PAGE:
I haven't written for two weeks because I have been busy. Yesterday was my first day back at school after my two-week vacation. The vacation falls between the end of one academic year and the start of the next. The academic year in Taiwan and Korea starts in August or September whereas in Australia and New Zealand it starts in January or February. The difference seems to be a product of the seasonal difference between the northern and southern hemisphere.
Anyhow, many months ago my brother Jamie booked his time-off from his job so that his vacation time would coincide with mine and he came to stay with us here at the wonderful Music for Haydn complex. Of course we didn't just hang around Jyunping Road eating at the buffet restaurants and buying icecreams from 7-11; we took up the map and ventured forth into strange new worlds to discover what we knew not.
One of the places we went was Penghu island.
This map shows Penghu labelled as the Pescadores with the capital Ma-kung (or Magong, Makong, Magung). I chose this map because it includes part of the coast of Mainland China. You can also see Tainan, where we live.
(Image copied from http://www.geocities.com/apapadimos/Taiwan_Pages.htm)
From Wikipedia: The Pescadores are an archipelago off the western coast of Taiwan in the Taiwan Strait consisting of 90 small islands covering an area of 141 square kilometers. They are administered as Penghu County, Taiwan Province, Republic of China.
To get to Penghu you can take a ferry or a plane. There had just been a close call with a typhoon and the ferry had been cancelled but the plane was still going to fly so we decided to fly there on Thursday and get the ferry back on Friday. This necessitated a trip to Tainan airport.
Tainan airport is a clean, modern facility with an air of homely intimacy about it, by which I mean that it is quite small for an airport. As a result of being small and not serving international flights, it fails to live up to the promise of larger airports. You can't expect the same luxuries and signs of decadence that you might find at Taipei international (okay, still small relative to other international airports but as big as it gets in Taiwan).
Yes, at Tainan airport there is a convenience store and a restaurant (kind of). Here is Jamie having a quick browse through the dried seafood section.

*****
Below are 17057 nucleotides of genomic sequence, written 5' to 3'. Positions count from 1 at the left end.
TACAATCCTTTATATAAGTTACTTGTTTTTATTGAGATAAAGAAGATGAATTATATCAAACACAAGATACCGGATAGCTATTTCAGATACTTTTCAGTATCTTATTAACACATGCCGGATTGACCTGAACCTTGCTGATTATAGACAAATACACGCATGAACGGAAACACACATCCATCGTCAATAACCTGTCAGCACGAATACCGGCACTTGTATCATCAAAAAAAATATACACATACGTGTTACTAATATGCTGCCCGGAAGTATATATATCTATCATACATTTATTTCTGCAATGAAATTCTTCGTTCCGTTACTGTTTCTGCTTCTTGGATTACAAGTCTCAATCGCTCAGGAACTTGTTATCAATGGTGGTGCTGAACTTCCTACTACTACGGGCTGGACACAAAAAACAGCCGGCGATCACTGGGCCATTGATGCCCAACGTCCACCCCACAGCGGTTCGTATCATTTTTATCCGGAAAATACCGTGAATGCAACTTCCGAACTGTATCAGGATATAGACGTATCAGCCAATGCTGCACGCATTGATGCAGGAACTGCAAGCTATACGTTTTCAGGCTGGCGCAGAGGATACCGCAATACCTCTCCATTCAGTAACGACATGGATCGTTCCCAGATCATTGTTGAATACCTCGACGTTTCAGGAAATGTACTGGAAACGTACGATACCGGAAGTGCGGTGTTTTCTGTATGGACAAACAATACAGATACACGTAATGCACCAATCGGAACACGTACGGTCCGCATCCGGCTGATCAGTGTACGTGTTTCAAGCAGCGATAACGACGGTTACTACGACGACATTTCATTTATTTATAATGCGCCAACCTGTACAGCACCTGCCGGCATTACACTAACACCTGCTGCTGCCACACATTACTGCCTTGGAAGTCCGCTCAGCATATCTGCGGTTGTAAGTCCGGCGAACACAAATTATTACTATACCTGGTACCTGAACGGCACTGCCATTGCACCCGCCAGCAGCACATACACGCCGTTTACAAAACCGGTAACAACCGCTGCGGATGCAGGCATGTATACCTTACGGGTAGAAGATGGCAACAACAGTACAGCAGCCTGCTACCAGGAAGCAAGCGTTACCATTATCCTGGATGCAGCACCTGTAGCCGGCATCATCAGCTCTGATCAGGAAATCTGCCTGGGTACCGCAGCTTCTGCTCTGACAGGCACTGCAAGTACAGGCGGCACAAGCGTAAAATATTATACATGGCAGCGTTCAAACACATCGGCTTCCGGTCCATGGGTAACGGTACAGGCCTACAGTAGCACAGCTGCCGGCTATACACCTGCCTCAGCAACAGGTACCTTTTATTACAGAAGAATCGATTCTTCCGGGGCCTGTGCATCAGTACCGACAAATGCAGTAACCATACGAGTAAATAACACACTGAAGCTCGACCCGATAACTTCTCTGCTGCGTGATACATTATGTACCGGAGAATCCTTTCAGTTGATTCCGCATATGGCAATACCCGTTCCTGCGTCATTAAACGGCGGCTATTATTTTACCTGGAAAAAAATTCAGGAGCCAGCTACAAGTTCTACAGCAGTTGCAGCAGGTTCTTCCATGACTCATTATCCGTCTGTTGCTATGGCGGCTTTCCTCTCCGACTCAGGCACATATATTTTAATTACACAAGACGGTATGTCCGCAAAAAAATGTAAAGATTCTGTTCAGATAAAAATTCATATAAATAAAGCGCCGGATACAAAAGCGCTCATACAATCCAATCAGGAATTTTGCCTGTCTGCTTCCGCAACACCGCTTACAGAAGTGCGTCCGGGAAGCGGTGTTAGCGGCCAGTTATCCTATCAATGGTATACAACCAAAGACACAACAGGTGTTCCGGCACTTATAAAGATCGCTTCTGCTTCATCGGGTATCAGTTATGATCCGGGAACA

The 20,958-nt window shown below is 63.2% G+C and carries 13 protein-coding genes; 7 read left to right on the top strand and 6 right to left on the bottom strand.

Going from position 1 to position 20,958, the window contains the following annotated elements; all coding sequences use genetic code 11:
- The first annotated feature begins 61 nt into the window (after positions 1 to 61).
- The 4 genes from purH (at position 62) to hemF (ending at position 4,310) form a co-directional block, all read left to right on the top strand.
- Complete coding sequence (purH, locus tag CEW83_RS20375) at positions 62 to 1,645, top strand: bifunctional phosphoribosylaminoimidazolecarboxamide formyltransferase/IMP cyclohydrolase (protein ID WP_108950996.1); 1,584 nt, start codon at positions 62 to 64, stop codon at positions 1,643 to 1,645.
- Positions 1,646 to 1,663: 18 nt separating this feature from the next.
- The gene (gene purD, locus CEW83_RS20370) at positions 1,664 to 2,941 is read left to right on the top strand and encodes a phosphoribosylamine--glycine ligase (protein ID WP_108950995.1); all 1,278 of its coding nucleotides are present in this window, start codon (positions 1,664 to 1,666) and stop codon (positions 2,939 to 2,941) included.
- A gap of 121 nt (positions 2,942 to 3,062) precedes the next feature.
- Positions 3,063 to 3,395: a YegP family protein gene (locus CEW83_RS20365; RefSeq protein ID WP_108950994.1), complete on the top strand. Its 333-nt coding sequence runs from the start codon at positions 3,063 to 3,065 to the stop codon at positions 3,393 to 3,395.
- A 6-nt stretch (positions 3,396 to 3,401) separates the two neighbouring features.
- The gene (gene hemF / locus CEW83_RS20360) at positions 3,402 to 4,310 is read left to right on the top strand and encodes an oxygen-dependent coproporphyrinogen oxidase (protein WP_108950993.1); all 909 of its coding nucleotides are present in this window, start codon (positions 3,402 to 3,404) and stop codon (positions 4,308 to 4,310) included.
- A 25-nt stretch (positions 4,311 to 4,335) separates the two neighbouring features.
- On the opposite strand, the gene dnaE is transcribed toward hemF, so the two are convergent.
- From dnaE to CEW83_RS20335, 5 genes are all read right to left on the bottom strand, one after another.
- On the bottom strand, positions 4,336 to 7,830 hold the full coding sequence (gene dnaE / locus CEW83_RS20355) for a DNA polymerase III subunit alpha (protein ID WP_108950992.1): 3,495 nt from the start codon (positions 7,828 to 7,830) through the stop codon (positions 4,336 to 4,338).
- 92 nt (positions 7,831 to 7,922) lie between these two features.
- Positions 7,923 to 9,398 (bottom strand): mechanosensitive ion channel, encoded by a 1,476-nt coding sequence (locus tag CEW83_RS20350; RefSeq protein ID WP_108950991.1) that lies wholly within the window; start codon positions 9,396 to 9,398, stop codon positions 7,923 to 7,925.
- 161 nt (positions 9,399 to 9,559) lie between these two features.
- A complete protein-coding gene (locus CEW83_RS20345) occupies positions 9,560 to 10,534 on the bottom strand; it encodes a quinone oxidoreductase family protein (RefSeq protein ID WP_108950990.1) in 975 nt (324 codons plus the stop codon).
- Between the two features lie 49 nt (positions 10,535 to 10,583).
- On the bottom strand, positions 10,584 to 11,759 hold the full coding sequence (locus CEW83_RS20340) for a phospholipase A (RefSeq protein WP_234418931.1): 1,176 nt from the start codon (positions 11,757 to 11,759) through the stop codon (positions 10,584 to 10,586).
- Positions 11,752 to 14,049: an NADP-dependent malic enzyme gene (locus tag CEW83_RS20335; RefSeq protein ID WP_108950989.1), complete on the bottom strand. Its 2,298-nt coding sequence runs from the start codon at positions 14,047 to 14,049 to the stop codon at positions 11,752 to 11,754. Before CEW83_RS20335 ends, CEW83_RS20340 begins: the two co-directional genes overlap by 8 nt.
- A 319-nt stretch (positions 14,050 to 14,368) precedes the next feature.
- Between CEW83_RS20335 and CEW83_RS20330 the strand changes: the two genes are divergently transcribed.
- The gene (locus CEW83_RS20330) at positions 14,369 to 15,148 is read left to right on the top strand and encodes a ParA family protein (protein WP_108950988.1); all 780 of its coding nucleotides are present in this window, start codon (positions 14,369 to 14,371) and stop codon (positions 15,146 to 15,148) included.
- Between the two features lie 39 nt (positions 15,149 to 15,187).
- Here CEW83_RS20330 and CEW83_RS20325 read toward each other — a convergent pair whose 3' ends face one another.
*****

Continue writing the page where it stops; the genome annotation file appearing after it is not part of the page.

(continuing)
If you are hungry and want to eat before boarding the plane then you can either buy from the convenience store or sample one of the delights offered by the Frog Family Mexican Restaurant. We had time to spare and space in our stomachs and so we decided to try the "nachos". I don't know exactly what constitutes nachos but what we got was corn chips poured onto a plate, cheese of some kind sprinkled on top and then a quick zap in the microwave and *pow!* - nachos! The worst nachos I have ever had. Damn, if that is nachos then even I can cook great Mexican food. I liked the way that when we asked if we could get nachos, the girl on duty produced an open bag of Doritos from somewhere behind the counter and gave us a uncertain look. By the way, the beer paraphernalia scattered around the "restaurant" (counter with stools at which food was available) led my brother to thinking that he would be able to order a beer. However, the lake of yeasty, malty goodness proved to be a dry one; they don't have any beer.
Jamie browses through the Tainan Airport library corner. I think it would be fair to say that their collection is a bit thin: there are about five books on the shelf. It does look as though they envisaged something greater when they set up this area.
Upon exiting the main airport public space through the main glass doors towards the departure gate, the first thing you are met with is this beautiful garden. Every instance of flora here could be classed as an everlasting: they're all plastic.